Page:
It wasn’t so much a surprise that there was thunder or that it was starting to shower again. It was that I was hearing thunder all around me — to the east toward Mt. Waterman and Twin Peaks, to the south toward Mt. Wilson and the San Gabriel Valley, and to the west toward Big Tujunga Canyon and the San Fernando Valley. This was clearly more than an isolated summer build-up. Pockets of showers, some light and some heavy, could be seen in the distance and I wondered just how wet I was going to get.
The answer was “pretty wet!” That was on a run in the San Gabriel Mountains on Saturday, and was the result of the first wave of moisture and instability associated with tropical system Dolores and a strong monsoonal flow from Baja. An even stronger surge of moisture followed Sunday afternoon with rain rates exceeding an inch an hour. From 5:15 p.m. to 5:25 p.m. a CBS Radio weather station on Mt. Wilson recorded a half-inch of rain in just 10 minutes!
Though the heavy rain created its own problems — including flash floods, debris flows and rock slides — the soaking rains helped quell the Pines Fire near Wrightwood and the North Fire near Cajon Pass. Over the three day period from Saturday to Monday the Big Pines Remote Automated Weather Station (RAWS), near the Pines Fire, recorded 3.12 inches of rain. Several stations in the San Gabriels recorded more than three inches of rain, including Clear Creek and Opids Camp.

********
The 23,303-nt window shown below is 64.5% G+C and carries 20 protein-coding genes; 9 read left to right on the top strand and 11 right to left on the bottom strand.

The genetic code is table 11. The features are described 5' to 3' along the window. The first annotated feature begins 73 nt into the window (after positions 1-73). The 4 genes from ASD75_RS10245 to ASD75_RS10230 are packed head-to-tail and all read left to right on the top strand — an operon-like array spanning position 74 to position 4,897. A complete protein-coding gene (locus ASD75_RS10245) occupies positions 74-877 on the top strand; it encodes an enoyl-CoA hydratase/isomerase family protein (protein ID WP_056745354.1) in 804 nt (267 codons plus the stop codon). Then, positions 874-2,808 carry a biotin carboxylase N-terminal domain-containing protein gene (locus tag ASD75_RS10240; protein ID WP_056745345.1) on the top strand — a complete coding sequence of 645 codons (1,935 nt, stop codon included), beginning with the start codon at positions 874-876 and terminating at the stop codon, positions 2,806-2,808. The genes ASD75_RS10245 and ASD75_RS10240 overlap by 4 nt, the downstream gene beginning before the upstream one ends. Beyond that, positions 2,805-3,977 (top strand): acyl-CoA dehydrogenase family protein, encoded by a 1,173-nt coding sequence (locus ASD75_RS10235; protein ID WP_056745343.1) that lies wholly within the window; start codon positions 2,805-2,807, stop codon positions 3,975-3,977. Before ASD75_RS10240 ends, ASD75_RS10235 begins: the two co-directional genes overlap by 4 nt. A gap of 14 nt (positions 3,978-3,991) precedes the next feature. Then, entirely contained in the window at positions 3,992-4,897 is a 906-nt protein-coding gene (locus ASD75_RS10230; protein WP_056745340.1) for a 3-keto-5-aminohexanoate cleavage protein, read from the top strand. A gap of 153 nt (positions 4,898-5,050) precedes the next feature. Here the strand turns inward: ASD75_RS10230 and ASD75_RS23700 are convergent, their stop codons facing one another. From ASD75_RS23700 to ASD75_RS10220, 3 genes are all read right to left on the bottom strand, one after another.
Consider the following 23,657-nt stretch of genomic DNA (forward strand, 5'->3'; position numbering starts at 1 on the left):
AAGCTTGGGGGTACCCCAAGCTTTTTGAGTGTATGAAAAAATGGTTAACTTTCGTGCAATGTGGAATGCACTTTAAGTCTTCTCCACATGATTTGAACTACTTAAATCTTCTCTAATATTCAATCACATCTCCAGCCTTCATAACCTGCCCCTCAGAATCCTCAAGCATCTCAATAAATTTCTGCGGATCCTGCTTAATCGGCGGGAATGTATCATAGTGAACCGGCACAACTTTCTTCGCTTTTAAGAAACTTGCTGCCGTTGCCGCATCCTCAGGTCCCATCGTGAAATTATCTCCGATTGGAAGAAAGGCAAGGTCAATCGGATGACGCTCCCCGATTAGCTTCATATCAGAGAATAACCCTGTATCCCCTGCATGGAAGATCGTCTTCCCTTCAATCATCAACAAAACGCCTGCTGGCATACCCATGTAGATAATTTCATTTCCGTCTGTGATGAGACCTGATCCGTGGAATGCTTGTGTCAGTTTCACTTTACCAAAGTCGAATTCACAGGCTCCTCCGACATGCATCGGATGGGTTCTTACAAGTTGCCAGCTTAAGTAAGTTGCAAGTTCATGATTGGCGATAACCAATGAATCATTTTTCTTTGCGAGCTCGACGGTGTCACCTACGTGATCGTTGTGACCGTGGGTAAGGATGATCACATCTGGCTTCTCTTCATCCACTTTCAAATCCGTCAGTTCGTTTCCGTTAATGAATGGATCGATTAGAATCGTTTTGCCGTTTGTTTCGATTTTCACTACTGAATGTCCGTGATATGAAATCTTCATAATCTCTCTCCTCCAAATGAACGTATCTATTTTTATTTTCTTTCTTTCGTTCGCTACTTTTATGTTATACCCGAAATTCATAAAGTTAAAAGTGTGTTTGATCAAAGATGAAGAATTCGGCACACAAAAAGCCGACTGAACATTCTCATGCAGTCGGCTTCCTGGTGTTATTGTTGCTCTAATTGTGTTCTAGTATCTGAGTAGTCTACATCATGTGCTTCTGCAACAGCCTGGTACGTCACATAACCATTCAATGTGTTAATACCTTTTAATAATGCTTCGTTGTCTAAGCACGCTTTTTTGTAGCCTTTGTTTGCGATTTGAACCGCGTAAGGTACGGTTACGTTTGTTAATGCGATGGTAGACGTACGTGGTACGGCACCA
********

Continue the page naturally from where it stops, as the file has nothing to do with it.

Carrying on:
Many locations set new records, not only for the date, but for any day in July. Downtown Los Angeles (USC) set rainfall records for the date on Saturday, Sunday and Monday. Downtown Los Angeles recorded 0.36 inch of rain Saturday. This is more rain than any day in any July since recordkeeping began in 1877. That one day of rainfall even broke the monthly record for July in Los Angeles! Prior to this event the wettest July on record was in 1886, when 0.24 inch was recorded.
Strengthening El Nino conditions and the active phase of the Madden-Julian Oscillation contributed to the development of Dolores in the Eastern Pacific, enhancing convection. Anomalously warm SSTs in the tropical and sub-tropical Eastern Pacific also played a role, helping to maintain the strength of Dolores and increasing the amount of water vapor entrained by the system.
This year’s El Nino is very different than last year’s on again, off again event. This year’s El Nino is already established, well-coupled with the atmosphere and growing in strength. It’s firing on all cylinders and at this point it appears the only question is, “How strong will it get?”